December 7, 2012
A few days ago, The Chronicle of Higher Education published an article by Peter Suber and Darius Cuplinskas, daringly entitled “Open Access to Scientific Research Can Save Lives”. It relates the case of 15 year-old Jack Andraka, who recently announced he had invented a diagnostic test for pancreatic cancer.
Not only is Andraka’s test very cheap, but it also happens to be 168 times faster and 400 times more accurate than previously existing tests. Moreover, it may also be able to detect other types of cancer. The authors note that if it were not for the development of the Open Access model, the teenage inventor would not have been able to gain access to thousands of dollars worth of scientific publications. Chances are that in the era of traditional publishing, when most scientific articles only appeared in subscription-only journals, the young Jack Andraka would not have been able to make such an extraordinary medical breakthrough.
Of course, the extent to which Open Access really had an impact on Andraka’s success is open for discussion. However, it remains unquestionable that the new publishing model provides unprecedented access to research results, not only for a small circle of scientists, but for anyone who is willing to reach for them.
In their article, the authors also formulate a basic postulate, which aims to promulgate the ideas behind Open Access publishing:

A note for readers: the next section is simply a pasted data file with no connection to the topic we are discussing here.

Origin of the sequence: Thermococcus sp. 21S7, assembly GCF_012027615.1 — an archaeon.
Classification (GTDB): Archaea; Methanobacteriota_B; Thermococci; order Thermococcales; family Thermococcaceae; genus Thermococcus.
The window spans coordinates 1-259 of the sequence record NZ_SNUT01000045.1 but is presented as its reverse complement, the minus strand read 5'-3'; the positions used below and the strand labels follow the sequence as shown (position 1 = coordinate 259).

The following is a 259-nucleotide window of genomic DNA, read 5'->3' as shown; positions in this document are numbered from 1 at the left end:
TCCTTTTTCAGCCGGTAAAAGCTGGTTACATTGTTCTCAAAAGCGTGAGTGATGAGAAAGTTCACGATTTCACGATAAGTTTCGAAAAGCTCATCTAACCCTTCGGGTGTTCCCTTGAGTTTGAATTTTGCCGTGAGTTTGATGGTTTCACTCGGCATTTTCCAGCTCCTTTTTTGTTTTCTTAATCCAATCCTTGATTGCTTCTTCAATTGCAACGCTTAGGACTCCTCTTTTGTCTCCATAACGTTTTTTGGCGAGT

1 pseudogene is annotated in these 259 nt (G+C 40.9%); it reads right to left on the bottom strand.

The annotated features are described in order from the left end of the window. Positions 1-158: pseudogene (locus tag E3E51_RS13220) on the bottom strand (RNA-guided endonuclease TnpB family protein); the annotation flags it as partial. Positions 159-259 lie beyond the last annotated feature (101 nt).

Every institution of higher learning should ensure that peer-reviewed versions of all future scholarly articles by its faculty members are made open-access through a designated repository that captures the institution’s intellectual output.
All public and private agencies that support scientific research should have policies assuring that peer-reviewed versions of all scholarly articles arising from research they have paid for be made accessible through a suitable archive.
When a given publisher will not allow access on an agency’s terms, the funder should require grantees to look for another publisher. Funders should treat publication costs as research costs and should help grantees pay reasonable publication fees at fee-based open-access journals.
Research institutions, including funders, should support the development and maintenance of the tools, directories, and resources essential to the progress and sustainability of open access.
These propositions have been brought forward countless times over the past few years without facing any real opposition. However, it is still difficult to imagine implementing them within our current situation – especially given how much education systems can differ from one country to another. What is more, private institutions are not necessarily ready to share the results of their research with the rest of the community.
This raises the question as to whether universities can possibly afford to cover the full cost of OA publishing and whether such funding should not benefit from government support. Besides, hegemony of the Open Access model would require a complete rethinking of the point system that currently governs the career path of scientists and academics. Ultimately, since the decision of publishing in Open Access is up to the scientists themselves, it constitutes one of the many challenges faced by contemporary science.